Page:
The deadline for responses is October 14th. Now is the time for many of us to insist that migrant workers in Ontario must be included in all labour laws, and must be protected from reprisals and recruiter fees.

To help you do so, we have prepared a template document that you can use to draft your own recommendations. Click here to download.

You can also download a comprehensive analysis of the recommendations by Workers Action Centre and PCLS here too.

At the very least, we encourage you to send the special advisors a letter urging them to accept our recommendations. We need to show that there is a large number of groups that want decent work for migrant workers. You can download a sample letter here

Here are some of the positive options, the Special Advisors have laid out that we need to make sure end up in the final recommendation, and eventually become law:
  • Just cause protection: We can ensure that migrant workers aren’t fired without cause.
  • Migrant worker specific anti-reprisal protections: Employers can repatriate (deport) migrant workers if they complain. Only 22% of reprisals complaints go through, but the percentage for migrant workers is far lower, we can change that.
  • Proactive enforcement measures: 61% of migrant worker employers inspected in the most recent Ontario Minister of Labour blitz (June, 2016) were found to be breaking labour laws. This while Caregiver employers were not inspected at all. We can expand proactive enforcement measures.
  •  Give Agriculture workers and Caregivers collective bargaining rights
  •  At the same time, we will continue to raise our voice to call for an end to all exclusions and ask for comprehensive recruiter regulations.
 Now is the time.

Visiting Members of Provincial Parliament

Migrants Workers Alliance for Change (MWAC) is organizing Member of Provincial Parliament (MPP) visits for constituency week Nov 4th– 10th 2016.

The issues:

There is an opportunity right now to push the Ontario governments to make meaningful changes that are needed to ensure justice and dignity for migrant workers.

The Changing Workplace Review is making recommendations to ensure that laws about employment and unionization meet the needs of all workers, especially those in the most precarious jobs. We need to make sure that laws are introduced that address the particular barriers to workplace safety and fairness faced by migrant workers, including regulating recruiters and ending the exclusions from minimum work standards and collective bargaining.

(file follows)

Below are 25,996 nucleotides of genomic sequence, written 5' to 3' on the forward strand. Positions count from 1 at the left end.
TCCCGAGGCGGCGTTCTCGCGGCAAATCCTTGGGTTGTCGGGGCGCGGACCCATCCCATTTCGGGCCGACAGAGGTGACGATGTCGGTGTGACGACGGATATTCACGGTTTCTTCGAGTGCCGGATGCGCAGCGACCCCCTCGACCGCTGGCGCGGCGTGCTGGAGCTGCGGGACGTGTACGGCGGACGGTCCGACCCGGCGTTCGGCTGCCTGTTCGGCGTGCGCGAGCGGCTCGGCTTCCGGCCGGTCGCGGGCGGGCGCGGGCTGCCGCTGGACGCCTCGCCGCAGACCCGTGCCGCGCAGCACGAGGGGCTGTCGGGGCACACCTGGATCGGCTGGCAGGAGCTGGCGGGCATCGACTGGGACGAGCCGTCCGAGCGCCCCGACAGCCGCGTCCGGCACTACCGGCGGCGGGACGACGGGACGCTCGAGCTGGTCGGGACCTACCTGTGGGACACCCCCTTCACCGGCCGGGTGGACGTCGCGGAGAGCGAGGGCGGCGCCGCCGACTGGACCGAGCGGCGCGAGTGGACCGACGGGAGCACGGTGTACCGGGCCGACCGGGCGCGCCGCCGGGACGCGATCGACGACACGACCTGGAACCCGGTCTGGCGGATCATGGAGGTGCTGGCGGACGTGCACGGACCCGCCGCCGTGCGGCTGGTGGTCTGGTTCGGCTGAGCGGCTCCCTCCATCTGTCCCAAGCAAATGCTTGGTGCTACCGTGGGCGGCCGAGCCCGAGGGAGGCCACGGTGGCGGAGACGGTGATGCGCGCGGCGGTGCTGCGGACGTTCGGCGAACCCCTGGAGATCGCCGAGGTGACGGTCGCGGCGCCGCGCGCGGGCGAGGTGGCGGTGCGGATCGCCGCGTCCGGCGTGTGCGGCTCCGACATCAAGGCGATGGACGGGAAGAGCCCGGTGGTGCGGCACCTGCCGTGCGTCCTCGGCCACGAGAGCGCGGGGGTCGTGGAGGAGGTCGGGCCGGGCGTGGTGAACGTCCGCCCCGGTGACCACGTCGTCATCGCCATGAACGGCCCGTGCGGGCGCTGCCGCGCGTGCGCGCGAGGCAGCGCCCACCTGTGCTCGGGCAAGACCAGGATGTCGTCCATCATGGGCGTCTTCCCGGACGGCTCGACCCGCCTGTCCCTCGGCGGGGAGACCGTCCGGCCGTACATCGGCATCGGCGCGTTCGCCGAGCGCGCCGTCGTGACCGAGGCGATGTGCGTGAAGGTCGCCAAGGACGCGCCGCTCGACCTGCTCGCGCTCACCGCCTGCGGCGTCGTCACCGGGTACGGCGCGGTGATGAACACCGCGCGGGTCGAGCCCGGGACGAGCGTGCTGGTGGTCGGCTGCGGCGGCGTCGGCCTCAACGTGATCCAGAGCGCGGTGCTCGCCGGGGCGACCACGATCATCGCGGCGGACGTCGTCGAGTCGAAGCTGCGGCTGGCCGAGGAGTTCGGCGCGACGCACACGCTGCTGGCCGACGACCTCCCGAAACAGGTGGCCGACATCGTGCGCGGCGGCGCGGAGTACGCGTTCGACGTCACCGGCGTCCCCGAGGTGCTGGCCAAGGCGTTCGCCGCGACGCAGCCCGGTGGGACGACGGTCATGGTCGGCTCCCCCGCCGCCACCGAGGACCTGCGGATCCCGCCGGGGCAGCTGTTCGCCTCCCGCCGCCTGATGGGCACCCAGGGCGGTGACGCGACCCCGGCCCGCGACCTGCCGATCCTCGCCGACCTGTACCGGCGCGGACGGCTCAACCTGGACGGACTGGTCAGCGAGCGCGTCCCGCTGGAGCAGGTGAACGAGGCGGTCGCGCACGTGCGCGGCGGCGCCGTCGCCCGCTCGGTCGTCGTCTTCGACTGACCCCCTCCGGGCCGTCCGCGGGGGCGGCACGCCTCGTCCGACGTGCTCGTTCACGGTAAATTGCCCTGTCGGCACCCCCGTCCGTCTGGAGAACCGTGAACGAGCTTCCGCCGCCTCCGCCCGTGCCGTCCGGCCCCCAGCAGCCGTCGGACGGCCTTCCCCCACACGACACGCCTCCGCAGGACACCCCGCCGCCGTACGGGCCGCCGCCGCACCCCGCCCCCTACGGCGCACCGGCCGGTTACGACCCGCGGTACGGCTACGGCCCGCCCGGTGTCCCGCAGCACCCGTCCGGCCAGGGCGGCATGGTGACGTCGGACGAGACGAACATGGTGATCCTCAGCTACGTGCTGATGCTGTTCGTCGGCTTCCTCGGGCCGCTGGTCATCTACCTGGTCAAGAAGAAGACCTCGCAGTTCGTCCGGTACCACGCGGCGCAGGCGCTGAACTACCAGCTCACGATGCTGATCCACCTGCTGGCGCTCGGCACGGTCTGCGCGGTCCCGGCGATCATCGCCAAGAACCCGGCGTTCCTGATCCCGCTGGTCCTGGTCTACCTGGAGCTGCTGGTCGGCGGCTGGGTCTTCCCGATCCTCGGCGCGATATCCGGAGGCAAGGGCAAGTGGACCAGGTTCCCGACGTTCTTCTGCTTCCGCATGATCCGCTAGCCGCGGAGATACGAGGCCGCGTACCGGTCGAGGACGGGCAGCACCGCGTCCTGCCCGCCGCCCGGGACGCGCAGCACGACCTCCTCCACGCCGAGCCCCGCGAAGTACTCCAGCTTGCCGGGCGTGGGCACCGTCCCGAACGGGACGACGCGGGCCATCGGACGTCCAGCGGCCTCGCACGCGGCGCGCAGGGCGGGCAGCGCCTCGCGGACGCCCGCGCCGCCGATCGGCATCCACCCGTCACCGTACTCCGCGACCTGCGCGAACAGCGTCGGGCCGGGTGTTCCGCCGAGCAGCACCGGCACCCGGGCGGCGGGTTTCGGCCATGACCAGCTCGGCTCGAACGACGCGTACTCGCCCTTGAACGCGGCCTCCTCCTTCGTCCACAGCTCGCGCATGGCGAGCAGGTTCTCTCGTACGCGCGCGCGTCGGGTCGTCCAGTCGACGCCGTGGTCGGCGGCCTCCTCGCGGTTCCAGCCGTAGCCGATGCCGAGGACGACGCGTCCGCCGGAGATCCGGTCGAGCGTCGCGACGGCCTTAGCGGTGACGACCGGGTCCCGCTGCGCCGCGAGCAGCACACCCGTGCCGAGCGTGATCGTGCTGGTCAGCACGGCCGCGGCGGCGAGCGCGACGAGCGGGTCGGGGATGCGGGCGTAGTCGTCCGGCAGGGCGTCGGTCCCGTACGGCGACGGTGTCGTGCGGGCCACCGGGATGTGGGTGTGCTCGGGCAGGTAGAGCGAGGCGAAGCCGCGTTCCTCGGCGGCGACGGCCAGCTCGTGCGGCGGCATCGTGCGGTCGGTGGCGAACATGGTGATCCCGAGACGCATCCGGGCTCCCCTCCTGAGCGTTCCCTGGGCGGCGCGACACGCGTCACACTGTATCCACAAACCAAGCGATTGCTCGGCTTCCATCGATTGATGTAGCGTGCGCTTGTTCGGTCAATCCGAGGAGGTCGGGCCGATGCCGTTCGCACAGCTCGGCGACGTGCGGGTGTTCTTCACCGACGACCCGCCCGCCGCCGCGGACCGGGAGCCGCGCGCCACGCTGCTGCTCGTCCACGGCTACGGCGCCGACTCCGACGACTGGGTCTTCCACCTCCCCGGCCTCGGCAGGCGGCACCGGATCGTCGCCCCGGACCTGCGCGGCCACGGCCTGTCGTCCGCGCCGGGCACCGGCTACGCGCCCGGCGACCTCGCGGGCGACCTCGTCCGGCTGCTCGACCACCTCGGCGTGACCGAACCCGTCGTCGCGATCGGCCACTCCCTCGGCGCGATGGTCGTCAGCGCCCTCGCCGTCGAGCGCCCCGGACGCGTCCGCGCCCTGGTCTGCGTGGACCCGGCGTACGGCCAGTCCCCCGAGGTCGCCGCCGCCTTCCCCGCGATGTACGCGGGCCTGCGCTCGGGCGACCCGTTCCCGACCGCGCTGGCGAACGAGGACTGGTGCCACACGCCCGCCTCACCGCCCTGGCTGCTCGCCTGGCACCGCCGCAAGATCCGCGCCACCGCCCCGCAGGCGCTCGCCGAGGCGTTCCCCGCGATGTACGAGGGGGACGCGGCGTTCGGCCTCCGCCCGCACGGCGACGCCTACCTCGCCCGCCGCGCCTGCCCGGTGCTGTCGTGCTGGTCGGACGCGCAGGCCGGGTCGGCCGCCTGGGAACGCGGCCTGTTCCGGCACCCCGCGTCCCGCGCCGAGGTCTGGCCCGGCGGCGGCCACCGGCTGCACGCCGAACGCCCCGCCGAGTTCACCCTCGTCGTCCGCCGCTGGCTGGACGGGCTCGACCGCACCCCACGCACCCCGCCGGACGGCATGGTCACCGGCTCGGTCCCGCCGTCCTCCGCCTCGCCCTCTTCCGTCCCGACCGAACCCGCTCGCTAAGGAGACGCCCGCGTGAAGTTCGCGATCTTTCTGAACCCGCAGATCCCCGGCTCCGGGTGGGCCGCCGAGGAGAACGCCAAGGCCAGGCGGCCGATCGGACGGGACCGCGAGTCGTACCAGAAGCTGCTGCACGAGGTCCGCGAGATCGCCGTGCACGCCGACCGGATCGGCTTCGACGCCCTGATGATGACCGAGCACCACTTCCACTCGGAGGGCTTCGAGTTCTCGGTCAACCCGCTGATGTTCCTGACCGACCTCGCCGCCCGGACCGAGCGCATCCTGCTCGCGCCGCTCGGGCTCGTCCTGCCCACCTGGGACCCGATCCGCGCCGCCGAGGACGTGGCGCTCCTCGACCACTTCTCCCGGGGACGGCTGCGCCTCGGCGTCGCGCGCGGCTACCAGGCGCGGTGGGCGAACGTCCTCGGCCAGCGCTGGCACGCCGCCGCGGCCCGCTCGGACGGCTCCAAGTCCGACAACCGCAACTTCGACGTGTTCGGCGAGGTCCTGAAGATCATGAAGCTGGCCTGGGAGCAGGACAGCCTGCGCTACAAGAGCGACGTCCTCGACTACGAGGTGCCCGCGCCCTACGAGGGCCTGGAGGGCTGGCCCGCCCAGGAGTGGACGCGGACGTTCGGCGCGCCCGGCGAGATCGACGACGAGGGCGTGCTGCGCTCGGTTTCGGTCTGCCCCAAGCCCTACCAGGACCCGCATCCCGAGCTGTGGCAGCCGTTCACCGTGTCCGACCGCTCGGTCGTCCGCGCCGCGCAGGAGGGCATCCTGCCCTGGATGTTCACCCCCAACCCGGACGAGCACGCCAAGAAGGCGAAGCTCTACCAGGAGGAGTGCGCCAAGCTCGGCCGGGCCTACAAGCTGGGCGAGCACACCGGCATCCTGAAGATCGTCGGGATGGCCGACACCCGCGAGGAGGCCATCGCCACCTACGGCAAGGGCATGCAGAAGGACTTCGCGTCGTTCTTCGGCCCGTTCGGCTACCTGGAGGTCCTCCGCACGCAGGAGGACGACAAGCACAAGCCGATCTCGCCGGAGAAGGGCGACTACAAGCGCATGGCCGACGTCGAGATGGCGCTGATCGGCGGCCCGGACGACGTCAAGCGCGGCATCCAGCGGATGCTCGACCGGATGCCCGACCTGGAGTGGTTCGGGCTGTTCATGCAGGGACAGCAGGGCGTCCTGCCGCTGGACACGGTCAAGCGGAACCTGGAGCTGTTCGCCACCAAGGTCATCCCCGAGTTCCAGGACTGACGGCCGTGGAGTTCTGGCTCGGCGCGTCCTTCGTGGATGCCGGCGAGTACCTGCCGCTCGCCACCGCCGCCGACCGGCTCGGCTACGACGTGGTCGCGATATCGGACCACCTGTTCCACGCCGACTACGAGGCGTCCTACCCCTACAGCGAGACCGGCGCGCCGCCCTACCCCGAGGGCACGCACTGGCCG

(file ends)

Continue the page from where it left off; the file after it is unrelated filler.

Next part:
Our ask of you:

Visit your local Member of Provincial Parliament!

Register to visit your local MPP below.

We want to make sure that a delegation meets with MPPs across Ontario during the next constituency week: November 4 – 10.

Once you have registered, please contact your MPP and request an appointment on November 4th, or November 7th to the 10th.

We have lots of supports to offer you:

  • MPP Lobby kits:
  • An in-depth training 2pm – 4pm, Monday, October 24th to help you with how to organize the meeting, who should attend and what to say. We will come right to your computer! Register below.
  • Social media tips and tools
  • Telephone and email support


Migrant Workers deserve decent work

Migrant Workers deserve decent work

MWAC - Equal WagesDownload a flyer here and share it with your friends, and colleagues

Migrant workers are part of our communities, where they live, work, shop and build relationships.

They are not “foreigners”, they are part of Ontario’s work force, and they are part of our labour market. Their participation in our decent work movement is crucial to our ability to win.

Unfortunately, bad employers and some journalists have pitted migrant workers against unemployed and underemployed Ontario workers. But instead of fighting at the bottom of the barrel for bad jobs, we must unite to increase rights for everyone and improve all our working conditions.